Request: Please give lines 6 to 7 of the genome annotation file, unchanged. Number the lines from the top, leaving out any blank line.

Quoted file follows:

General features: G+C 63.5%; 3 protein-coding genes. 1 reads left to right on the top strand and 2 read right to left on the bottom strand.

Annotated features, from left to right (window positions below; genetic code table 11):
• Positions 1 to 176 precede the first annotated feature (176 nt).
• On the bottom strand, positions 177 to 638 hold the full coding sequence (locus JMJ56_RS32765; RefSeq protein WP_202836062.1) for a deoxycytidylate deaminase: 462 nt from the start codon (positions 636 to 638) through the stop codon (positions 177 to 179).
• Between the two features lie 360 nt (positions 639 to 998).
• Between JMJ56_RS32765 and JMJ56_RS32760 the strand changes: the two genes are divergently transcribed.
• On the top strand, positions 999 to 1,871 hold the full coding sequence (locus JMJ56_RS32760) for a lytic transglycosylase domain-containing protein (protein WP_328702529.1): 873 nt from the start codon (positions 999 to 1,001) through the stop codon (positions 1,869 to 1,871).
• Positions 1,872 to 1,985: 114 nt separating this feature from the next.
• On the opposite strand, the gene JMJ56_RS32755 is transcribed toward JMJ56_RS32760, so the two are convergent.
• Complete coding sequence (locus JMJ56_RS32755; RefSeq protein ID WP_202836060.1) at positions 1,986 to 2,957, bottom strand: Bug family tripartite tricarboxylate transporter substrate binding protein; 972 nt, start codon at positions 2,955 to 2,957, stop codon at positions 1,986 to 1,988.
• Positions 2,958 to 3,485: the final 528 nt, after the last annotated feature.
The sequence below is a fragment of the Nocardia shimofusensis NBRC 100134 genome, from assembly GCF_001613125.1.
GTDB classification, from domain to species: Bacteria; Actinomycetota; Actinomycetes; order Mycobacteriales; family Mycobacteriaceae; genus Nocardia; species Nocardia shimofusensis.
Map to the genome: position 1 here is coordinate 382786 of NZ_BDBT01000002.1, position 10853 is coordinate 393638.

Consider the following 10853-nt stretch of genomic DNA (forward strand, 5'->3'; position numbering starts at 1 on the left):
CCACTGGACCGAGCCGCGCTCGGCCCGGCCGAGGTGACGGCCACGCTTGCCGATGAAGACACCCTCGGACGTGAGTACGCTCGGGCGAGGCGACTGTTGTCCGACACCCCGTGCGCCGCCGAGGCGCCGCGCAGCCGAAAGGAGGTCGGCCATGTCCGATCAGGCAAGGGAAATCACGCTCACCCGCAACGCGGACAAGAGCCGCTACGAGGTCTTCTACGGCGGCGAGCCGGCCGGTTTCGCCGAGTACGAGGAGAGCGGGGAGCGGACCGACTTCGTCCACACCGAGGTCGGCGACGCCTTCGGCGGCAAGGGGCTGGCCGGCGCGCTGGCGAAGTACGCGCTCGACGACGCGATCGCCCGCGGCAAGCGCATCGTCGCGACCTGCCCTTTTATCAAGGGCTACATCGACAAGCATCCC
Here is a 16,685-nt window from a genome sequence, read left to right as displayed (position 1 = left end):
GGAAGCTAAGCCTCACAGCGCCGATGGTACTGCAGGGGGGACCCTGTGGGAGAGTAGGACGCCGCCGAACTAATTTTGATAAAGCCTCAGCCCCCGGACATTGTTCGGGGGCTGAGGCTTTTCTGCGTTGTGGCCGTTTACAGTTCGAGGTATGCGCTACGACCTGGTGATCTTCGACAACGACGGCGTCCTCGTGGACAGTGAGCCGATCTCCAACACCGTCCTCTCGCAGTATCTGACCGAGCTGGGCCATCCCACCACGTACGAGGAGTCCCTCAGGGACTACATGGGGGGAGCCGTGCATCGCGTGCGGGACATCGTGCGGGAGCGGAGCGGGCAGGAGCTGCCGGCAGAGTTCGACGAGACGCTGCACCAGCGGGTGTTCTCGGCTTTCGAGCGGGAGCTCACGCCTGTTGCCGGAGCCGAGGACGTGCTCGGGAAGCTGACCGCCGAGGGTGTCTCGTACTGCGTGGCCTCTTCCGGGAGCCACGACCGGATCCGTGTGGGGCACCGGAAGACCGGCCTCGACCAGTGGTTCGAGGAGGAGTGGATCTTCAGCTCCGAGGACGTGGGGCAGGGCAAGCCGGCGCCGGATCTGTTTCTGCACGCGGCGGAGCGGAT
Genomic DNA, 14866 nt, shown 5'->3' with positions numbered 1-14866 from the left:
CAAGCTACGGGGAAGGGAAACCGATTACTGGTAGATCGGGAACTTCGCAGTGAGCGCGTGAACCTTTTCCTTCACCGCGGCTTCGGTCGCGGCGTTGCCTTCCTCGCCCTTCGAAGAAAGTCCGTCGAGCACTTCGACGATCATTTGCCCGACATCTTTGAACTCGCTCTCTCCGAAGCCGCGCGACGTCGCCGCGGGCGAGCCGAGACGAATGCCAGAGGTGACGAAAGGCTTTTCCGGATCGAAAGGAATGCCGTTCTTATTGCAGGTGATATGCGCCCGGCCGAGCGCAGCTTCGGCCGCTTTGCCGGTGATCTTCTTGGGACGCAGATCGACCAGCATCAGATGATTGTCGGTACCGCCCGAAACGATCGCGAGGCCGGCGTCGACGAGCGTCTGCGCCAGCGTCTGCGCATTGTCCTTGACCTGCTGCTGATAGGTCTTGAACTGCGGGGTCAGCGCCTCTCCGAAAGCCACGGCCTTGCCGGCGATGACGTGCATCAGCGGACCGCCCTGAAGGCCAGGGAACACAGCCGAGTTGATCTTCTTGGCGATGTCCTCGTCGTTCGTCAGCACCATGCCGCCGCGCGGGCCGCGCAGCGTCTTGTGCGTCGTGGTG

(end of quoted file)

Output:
• Between JMJ56_RS32765 and JMJ56_RS32760 the strand changes: the two genes are divergently transcribed.
• On the top strand, positions 999 to 1,871 hold the full coding sequence (locus JMJ56_RS32760) for a lytic transglycosylase domain-containing protein (protein WP_328702529.1): 873 nt from the start codon (positions 999 to 1,001) through the stop codon (positions 1,869 to 1,871).